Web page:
I hate to say it, but we’ve see that happen in our own church body, the Lutheran Church–Missouri Synod.  As you may or may not know, we’ve had divisions arise in our denomination over the years for various reasons, as has every other Christian church body, but one of the biggest ones occurred following the terrorist attacks of 9/11 back in 2001 when one of our district presidents participated in an inter-faith gathering that was held at Yankee Stadium in response to that tragic event.  Though he was the only person there that day bold enough to pray in the name of Jesus and to mention Jesus as the only way of salvation, there were those in our Synod who felt that he had no business being there sharing the same podium with non-Christians like Muslims, Buddhists, Hindus, and Jews.  But then there were many others who were proud that he was there pointing people to Jesus.  So there was this disunity that erupted in our church body and that disunity proved to be a major distraction to the job that Christ has really given us to do.  In fact, in an issue of The Reporter, which is kind of like our Synod’s official newspaper, one pastor tried to drive this point home in a letter to the editor.  He said that as we continue on this course of disunity, “we miss the point of our calling to evangelize the world in the Gospel love of Jesus, who calls all people to believe in Him through Word and Sacrament.”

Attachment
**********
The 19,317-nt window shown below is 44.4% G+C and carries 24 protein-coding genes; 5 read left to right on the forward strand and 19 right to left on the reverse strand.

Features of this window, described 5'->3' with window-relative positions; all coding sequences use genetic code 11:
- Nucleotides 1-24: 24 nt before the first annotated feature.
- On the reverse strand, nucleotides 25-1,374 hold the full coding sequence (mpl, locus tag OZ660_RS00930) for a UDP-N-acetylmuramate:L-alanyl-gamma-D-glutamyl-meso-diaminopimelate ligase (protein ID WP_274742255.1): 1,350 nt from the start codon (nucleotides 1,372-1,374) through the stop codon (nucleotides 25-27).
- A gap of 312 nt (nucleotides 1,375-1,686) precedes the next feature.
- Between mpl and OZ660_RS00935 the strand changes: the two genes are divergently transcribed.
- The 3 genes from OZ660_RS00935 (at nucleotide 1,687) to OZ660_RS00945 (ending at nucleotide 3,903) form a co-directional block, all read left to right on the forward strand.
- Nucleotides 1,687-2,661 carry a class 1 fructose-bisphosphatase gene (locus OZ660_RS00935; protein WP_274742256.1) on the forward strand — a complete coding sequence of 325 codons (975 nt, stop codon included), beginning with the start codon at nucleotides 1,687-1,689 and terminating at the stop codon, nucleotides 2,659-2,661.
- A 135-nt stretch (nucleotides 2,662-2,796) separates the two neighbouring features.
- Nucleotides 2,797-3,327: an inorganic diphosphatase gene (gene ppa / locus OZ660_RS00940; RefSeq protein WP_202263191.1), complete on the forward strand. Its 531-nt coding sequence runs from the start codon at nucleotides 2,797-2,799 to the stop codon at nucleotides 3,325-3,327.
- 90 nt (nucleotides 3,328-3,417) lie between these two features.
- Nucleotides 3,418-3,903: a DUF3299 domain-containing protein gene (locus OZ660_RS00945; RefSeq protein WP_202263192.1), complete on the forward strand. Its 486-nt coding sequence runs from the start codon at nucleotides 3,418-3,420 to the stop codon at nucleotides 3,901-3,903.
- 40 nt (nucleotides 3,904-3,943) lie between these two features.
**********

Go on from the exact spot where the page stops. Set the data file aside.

So disunity distracts the believer.  Then secondly, disunity discourages the seeker.  You see, there are a lot of people out there in the world today who are looking for something more in life than what they have found thus far.  They have discovered that the material luxuries and pleasures of this world do not satisfy permanently.  And so they’re searching for something deeper and more meaningful.  Well, we know that that’s the Holy Spirit tugging on their heart.  And we know that what they are looking for can only be found in a good solid Bible-based, Christ-believing, Christ-honoring, Christ-proclaiming church.  But if the members of that church are not getting along with one another, if there is negativity and disunity in that church, do you think that seeker is going to be drawn there?  Doubtful, right?  I mean, most people have enough stress and conflict in their lives already.  They’re not looking to add more.  So disunity discourages the seeker.  It drives away those who otherwise might be interested.

Then thirdly, disunity discredits our Savior.  You see, unity is really his idea.  In fact, on the night before Jesus was put to death, the unity of his followers was very much on his mind.  Listen to part of the prayer he offered that night in the upper room with his disciples.  He said,“My prayer is not for them alone. I pray also for those who will believe in me through their message, that all of them may be one, Father, just as you are in me and I am in you.  Then the world will know that you sent me.”  When will the world know that Jesus was sent by his Father to this earth?  When we have better evangelism programs or more eloquent sermons or bigger and better buildings or more dynamic, contemporary worship music?  No.  The world will believe that he is the One when his followers begin to work together and act as one.

So when the church fails to do that, it discredits our Savior.  Let me illustrate what I mean by that.  If you were to go to the mall looking for some brand new exercise equipment to give you those washboard abs and those broad rounded shoulders and those rippling biceps that you’ve always dreamed of having and the salesman was this pot-bellied, overweight, chunky fellow who was singing the praises of a particular type of equipment because of what it had done for him, would you be inclined to buy it?  Of course not!  Why not?  Because the credibility of the product would be called into question by the one who was selling it.